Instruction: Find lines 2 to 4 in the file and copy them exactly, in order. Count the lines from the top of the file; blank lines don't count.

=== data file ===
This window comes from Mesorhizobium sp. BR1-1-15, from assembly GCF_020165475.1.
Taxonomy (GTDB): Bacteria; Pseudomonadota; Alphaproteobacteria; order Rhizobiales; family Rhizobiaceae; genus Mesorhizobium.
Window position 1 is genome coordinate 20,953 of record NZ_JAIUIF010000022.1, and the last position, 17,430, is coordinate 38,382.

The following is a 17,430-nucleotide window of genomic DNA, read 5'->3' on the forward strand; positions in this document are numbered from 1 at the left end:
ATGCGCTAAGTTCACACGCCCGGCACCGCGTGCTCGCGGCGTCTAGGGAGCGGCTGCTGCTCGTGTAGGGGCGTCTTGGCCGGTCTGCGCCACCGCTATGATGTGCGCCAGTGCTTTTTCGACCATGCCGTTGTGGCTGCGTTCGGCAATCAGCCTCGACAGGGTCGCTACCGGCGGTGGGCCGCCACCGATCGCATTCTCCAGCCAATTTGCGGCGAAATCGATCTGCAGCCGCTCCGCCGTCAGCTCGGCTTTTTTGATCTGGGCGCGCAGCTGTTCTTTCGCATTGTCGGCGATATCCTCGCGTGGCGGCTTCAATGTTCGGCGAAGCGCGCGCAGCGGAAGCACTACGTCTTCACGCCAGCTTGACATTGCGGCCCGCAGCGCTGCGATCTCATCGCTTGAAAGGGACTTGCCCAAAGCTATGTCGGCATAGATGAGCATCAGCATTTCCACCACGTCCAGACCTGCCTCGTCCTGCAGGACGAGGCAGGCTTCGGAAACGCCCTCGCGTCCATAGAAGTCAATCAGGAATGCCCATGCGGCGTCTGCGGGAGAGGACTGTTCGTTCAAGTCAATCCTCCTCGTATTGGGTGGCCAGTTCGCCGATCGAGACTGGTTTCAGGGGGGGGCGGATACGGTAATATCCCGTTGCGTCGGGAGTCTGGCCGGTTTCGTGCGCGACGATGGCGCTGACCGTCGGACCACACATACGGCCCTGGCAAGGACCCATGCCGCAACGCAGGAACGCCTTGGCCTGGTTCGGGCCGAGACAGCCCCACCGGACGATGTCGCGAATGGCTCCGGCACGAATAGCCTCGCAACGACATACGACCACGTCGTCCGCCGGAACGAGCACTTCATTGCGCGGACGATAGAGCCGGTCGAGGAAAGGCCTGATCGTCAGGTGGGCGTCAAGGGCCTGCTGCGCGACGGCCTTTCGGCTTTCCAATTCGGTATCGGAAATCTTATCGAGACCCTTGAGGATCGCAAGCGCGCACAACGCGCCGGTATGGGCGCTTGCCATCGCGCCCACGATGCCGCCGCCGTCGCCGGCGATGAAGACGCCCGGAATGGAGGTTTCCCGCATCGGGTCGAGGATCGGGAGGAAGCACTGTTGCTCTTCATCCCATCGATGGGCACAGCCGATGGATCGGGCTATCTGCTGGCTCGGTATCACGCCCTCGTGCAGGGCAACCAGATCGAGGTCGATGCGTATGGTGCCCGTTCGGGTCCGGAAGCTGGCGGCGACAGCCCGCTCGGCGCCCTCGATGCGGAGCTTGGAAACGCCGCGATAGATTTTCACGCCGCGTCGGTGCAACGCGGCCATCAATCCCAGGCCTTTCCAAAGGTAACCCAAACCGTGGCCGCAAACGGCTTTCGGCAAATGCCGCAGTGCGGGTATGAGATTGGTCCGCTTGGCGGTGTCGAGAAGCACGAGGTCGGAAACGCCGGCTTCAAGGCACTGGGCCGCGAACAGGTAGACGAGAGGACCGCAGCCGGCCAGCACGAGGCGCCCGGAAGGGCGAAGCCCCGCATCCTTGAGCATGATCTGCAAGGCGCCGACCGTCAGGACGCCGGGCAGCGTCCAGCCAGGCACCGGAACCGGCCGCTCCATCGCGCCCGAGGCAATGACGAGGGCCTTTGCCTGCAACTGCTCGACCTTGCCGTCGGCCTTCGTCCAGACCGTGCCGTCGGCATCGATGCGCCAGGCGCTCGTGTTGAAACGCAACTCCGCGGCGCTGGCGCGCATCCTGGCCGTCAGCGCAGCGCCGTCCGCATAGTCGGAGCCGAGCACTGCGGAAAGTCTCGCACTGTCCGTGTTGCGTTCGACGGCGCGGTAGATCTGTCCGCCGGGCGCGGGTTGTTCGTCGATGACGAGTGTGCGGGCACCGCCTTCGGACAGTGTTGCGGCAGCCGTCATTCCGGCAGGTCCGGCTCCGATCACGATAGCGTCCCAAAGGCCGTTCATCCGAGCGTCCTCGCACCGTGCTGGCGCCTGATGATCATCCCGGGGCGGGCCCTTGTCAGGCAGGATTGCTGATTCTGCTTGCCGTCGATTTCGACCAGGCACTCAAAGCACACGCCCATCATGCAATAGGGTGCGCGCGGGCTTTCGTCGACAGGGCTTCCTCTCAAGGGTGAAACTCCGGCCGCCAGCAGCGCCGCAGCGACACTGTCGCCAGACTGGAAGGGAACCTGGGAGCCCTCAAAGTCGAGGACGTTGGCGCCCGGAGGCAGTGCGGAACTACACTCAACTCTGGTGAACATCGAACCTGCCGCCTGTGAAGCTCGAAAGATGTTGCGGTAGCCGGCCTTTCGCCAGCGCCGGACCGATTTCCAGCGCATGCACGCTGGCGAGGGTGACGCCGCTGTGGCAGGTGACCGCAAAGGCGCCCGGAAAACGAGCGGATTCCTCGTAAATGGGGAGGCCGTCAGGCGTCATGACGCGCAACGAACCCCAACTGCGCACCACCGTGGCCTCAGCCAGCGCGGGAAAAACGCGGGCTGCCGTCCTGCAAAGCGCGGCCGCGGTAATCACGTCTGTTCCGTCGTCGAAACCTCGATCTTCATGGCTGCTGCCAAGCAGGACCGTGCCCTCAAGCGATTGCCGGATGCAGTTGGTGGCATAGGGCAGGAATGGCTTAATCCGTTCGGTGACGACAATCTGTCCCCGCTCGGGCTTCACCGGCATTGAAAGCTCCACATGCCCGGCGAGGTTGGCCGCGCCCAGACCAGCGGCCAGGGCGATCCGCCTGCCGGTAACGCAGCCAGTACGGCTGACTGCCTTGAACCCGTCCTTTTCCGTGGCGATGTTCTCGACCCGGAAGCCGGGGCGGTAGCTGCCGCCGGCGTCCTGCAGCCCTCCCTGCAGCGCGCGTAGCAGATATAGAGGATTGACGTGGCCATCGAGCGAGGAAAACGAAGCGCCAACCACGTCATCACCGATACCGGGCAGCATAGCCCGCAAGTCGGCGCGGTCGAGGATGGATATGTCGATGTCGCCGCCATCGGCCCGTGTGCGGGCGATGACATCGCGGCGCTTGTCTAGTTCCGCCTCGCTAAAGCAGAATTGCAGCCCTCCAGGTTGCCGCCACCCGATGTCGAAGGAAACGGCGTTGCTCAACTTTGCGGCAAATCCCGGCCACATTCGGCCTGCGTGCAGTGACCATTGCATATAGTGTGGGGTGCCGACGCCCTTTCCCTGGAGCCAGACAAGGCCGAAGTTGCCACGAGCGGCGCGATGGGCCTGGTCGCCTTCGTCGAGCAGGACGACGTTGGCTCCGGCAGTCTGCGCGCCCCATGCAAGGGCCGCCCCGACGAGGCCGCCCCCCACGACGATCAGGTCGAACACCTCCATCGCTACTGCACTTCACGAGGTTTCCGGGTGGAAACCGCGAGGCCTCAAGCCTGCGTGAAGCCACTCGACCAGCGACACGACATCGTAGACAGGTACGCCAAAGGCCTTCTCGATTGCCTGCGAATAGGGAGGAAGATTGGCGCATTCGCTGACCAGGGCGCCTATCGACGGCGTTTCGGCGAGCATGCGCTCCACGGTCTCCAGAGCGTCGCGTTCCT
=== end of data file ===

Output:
Taxonomy (GTDB): Bacteria; Pseudomonadota; Alphaproteobacteria; order Rhizobiales; family Rhizobiaceae; genus Mesorhizobium.
Window position 1 is genome coordinate 20,953 of record NZ_JAIUIF010000022.1, and the last position, 17,430, is coordinate 38,382.

The following is a 17,430-nucleotide window of genomic DNA, read 5'->3' on the forward strand; positions in this document are numbered from 1 at the left end: